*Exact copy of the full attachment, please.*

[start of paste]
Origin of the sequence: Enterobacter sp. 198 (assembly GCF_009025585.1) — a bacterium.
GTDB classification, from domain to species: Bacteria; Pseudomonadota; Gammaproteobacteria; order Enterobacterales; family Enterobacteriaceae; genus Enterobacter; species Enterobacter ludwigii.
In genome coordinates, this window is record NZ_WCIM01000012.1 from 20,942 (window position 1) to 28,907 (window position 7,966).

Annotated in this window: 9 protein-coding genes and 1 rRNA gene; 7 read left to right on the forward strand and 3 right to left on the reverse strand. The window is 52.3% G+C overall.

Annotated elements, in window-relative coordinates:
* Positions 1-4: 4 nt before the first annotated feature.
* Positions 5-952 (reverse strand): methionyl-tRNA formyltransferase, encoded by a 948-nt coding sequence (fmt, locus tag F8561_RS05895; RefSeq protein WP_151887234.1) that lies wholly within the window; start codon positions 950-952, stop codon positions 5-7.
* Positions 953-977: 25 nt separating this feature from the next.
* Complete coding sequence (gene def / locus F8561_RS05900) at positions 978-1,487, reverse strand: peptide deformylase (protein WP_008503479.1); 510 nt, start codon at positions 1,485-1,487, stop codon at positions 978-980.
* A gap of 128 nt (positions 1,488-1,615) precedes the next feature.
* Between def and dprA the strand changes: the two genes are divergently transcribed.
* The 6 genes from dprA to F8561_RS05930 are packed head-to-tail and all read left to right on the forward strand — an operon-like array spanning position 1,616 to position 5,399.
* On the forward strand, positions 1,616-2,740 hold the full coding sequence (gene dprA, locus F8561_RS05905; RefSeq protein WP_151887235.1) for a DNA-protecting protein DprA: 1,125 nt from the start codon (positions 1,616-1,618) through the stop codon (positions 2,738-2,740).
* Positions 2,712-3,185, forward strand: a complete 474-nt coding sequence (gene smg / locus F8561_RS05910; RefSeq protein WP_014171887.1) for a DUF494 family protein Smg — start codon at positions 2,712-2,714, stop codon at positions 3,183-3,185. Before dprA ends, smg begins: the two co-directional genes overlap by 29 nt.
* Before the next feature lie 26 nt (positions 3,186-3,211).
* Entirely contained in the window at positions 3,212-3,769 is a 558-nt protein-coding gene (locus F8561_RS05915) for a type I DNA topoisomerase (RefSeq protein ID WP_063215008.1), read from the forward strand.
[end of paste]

Origin of the sequence: Enterobacter sp. 198 (assembly GCF_009025585.1) — a bacterium.
GTDB classification, from domain to species: Bacteria; Pseudomonadota; Gammaproteobacteria; order Enterobacterales; family Enterobacteriaceae; genus Enterobacter; species Enterobacter ludwigii.
In genome coordinates, this window is record NZ_WCIM01000012.1 from 20,942 (window position 1) to 28,907 (window position 7,966).

Annotated in this window: 9 protein-coding genes and 1 rRNA gene; 7 read left to right on the forward strand and 3 right to left on the reverse strand. The window is 52.3% G+C overall.

Annotated elements, in window-relative coordinates:
* Positions 1-4: 4 nt before the first annotated feature.
* Positions 5-952 (reverse strand): methionyl-tRNA formyltransferase, encoded by a 948-nt coding sequence (fmt, locus tag F8561_RS05895; RefSeq protein WP_151887234.1) that lies wholly within the window; start codon positions 950-952, stop codon positions 5-7.
* Positions 953-977: 25 nt separating this feature from the next.
* Complete coding sequence (gene def / locus F8561_RS05900) at positions 978-1,487, reverse strand: peptide deformylase (protein WP_008503479.1); 510 nt, start codon at positions 1,485-1,487, stop codon at positions 978-980.
* A gap of 128 nt (positions 1,488-1,615) precedes the next feature.
* Between def and dprA the strand changes: the two genes are divergently transcribed.
* The 6 genes from dprA to F8561_RS05930 are packed head-to-tail and all read left to right on the forward strand — an operon-like array spanning position 1,616 to position 5,399.
* On the forward strand, positions 1,616-2,740 hold the full coding sequence (gene dprA, locus F8561_RS05905; RefSeq protein WP_151887235.1) for a DNA-protecting protein DprA: 1,125 nt from the start codon (positions 1,616-1,618) through the stop codon (positions 2,738-2,740).
* Positions 2,712-3,185, forward strand: a complete 474-nt coding sequence (gene smg / locus F8561_RS05910; RefSeq protein WP_014171887.1) for a DUF494 family protein Smg — start codon at positions 2,712-2,714, stop codon at positions 3,183-3,185. Before dprA ends, smg begins: the two co-directional genes overlap by 29 nt.
* Before the next feature lie 26 nt (positions 3,186-3,211).
* Entirely contained in the window at positions 3,212-3,769 is a 558-nt protein-coding gene (locus F8561_RS05915) for a type I DNA topoisomerase (RefSeq protein ID WP_063215008.1), read from the forward strand.